It’s Wednesday, October 13, and the United Nations has recognized that a clean, healthy, and sustainable environment is a human right.
Last Friday, the United Nations Human Rights Council passed a resolution recognizing for the first time in history that access to a clean, healthy, and sustainable environment is a fundamental human right. The council also approved a separate resolution to establish a Special Rapporteur to investigate the links between climate change and human rights violations.
Though the resolution is nonbinding — meaning that the 47 countries that belong to the council don’t necessarily have to apply it in their national decision-making — experts said the decision can help climate and environmental advocates around the world in their fight against polluting industries.
The landmark decision — which was opposed by a few countries, including the U.S. — is a long-awaited step toward the recognition of “environmental degradation and climate change as interconnected human rights crises,” said Michelle Bachelet, the U.N. High Commissioner for Human Rights.
The push to recognize the right to a clean, healthy, and sustainable environment can be traced back to the 1970s when the Stockholm Declaration established that all people are entitled to “an environment of a quality that permits a life of dignity.” Since then, the right to a healthy environment has been recognized in 150 countries. Two U.N. Special Rapporteurs on Human Rights and the Environment have recommended that the Human Rights Council recognize the right since 2018. Building on this momentum, Costa Rica, the Maldives, Morocco, Slovenia, and Switzerland introduced the text of the resolution, which 43 of the 47 states on the council voted in favor of.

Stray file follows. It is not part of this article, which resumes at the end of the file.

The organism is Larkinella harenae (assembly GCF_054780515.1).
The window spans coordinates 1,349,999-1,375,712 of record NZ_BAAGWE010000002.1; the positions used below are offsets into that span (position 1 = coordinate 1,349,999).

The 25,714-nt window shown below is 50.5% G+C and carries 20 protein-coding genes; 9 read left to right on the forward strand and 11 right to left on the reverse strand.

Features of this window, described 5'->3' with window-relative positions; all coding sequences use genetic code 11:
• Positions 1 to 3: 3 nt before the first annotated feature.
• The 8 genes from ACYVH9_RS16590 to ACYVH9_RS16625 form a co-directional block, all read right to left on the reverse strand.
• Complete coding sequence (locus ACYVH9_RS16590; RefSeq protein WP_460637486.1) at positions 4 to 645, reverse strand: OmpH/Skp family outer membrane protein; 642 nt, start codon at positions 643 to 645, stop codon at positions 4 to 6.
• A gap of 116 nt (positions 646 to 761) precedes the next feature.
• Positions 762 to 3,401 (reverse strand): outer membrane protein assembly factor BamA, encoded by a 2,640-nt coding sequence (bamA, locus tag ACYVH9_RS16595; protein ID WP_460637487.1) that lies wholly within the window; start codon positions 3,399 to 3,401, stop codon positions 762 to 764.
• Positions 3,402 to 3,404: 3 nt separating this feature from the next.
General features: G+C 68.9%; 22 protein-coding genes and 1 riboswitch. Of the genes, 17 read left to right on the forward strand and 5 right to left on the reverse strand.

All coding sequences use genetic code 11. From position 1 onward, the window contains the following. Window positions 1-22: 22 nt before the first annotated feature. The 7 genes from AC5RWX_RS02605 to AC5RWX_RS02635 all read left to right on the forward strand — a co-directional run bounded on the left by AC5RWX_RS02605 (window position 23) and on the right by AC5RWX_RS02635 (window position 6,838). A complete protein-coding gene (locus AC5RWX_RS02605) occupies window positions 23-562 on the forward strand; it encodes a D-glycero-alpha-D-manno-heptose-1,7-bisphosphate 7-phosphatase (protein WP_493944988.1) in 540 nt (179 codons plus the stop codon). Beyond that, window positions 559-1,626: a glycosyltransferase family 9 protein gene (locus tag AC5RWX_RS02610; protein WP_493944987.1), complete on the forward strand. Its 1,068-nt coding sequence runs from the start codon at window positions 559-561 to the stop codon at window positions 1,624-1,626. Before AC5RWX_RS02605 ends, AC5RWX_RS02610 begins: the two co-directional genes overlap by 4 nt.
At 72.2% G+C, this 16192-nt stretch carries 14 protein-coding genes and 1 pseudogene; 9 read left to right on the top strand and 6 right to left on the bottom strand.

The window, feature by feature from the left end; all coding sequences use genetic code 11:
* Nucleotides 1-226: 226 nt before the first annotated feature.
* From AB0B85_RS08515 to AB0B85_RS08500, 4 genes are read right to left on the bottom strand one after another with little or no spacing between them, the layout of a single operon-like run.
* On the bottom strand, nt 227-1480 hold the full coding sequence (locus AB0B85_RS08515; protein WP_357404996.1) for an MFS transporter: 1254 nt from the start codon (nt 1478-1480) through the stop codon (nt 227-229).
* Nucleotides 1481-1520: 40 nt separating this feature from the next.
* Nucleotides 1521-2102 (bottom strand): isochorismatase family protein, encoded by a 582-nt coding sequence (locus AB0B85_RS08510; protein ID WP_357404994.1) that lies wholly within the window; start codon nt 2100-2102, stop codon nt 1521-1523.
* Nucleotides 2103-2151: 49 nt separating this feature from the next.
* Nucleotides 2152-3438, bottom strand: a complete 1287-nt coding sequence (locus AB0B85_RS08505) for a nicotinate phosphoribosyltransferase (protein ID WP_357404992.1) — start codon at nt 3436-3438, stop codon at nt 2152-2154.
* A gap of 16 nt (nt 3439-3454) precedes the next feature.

This year’s climate disasters are expected to be some of the most costly in U.S. history. Through the end of September, there have been 18 weather events costing the country at least $1 billion each — putting this year on pace to break the record set in 2020, when there were 22 events.
Environmental lawyers and activists are urging the International Criminal Court to investigate Brazilian President Jair Bolsonaro for his role in the degradation of the Amazon, which they believe amounts to “crimes against humanity.” In addition to outlining how his actions have harmed people who depend on and work to protect the rainforest, the petition claims that Bolsonaro will be responsible for future suffering across the globe caused by the carbon emitted by the rainforest as it is destroyed.
In just a single day, the Alisal Fire, west of Santa Barbara, California, doubled in size. As of Wednesday morning, the flames spanned 13,400 acres. With just 5 percent of the fire contained, up to 100 homes and ranches are threatened.